Saury – Scomberesox saurus – found around northern New Zealand

Saury - Scomberesox saurus (NZ) - Saury, 1876, New Zealand, by Frank Edward Clarke. Purchased 1921. Te Papa (1992-0035-2278/37).
Saury - Scomberesox saurus (NZ) - Saury, 1876, New Zealand, by Frank Edward Clarke. Purchased 1921. Te Papa (1992-0035-2278/37).

Saury – Scomberesox saurus – Not usually encountered by New Zealand anglers

Other names: sauries, skippers, sanma, ocean piper, needlefish 

The saury is an elongated fish laterally compressed with a small mouth similar in appearance to the garfish. Though, unlike garfish the lower jaw is only slightly shorter. In juvenile sauries both the upper and lower jaws are shorter. As the fish grows the jaws elongate to form the characteristic long beak. 

Their colouration is almost identical to piper being blue/green on the back, bright silver on the flanks and undersides. It also differs from the garfish in that there are a series of small finlets between the dorsal and anal fins. 

The average length is between 25 and 35 cm. Can reach up to 45 cm and weigh up to 200 grams. 

What do saury feed on? 

This species have small mouths and feed on zooplankton along with krill, shrimps, fish eggs and larvae which they take near the surface of the ocean.     

Though wide spread around the world there are only a few members of the family Scomberesocidae some of which are found in northern New Zealand waters. Found in subtropical waters at temperatures between 15 – 18 °C. They are a highly migratory oceanic species that are almost always found in the top metre of the ocean regardless of water depth. Though they have on occasion be caught in trawled nets at depths of 200 m.  

They are chased and eaten by a range of oceanic predators including marlin, tunas, and Mahi mahi. They are also an important food resourse for oceanic seabirds Saury at the Three kings Islands. There are varies slender saltwater fishing lures sold in New Zealand that represent sauries that are used as casting plugs and trolling lures. 

What does saury taste like?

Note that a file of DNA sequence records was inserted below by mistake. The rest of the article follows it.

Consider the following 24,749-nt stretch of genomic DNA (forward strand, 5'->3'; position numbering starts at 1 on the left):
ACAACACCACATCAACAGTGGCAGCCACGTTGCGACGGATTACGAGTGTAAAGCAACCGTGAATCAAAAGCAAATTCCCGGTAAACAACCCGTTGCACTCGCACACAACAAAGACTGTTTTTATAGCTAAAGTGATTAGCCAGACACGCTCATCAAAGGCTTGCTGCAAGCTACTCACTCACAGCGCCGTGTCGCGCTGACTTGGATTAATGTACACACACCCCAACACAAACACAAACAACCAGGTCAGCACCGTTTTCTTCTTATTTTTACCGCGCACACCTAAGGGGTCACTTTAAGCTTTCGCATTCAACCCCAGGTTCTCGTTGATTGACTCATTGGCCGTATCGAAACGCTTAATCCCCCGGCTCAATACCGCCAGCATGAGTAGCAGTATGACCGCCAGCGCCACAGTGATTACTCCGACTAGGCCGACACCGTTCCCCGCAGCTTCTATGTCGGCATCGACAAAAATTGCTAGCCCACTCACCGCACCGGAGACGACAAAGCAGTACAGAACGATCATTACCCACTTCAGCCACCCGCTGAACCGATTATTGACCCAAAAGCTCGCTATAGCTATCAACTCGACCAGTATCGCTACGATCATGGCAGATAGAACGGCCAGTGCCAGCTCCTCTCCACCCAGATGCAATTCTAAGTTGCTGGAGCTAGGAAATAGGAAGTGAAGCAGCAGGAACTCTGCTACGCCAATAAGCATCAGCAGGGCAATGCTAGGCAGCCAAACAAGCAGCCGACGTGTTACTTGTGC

This is a semi-oily fish well suited to canning. It has a fatty rich taste similar to mackerel. Saury is often gutted and cooked whole over a charcoal grill and eaten by scraping the flesh from the bones doing away with the need to fillet them. Can be eaten raw in sushi but must be very fresh. Saury are a popular seasonal fish in Asia, particular in Japan. According to Wikipedia around 1950, Japan once caught about 98% of the world catch of Pacific saury. This very high percentage has since declined with the species now being caught in greater numbers by other countries.

How to catch sauries 

In Asia, saury is caught commercially with a pre-sunken net which is raised when the fish swim over it after being attracted by powerful lights at night. They are scooped from the large net with stick-held dip nets. I have not seen anything anywhere about catching saury on rod and line. Though I would imagine they could be caught in a similar fashion to garfish by use of a bread berley and small surface baits. However, this would be unlikely as they are an oceanic species found well offshore in the deep ocean where such a method would be impractical.

If you were fishing from a launch in northern New Zealand waters it might well be possible to shine a powerful light on the water at night, and perhaps with bread berley tossed on the water surface, and catch them for bait or for dinner with a casting net.

Saury sold as bait

Saury are imported into other countries including New Zealand where it is sold as frozen fish bait. They are used to bait hooks in a similar way to pilchards and are said to make very good snapper bait. They don’t appear to be sold here as bait to the extent like they once were.  

Pacific Saury or Sanma - Cololabis saira belonging to the same family Scomberesocidae.
Pacific Saury or Sanma – Cololabis saira belonging to the same family Scomberesocidae.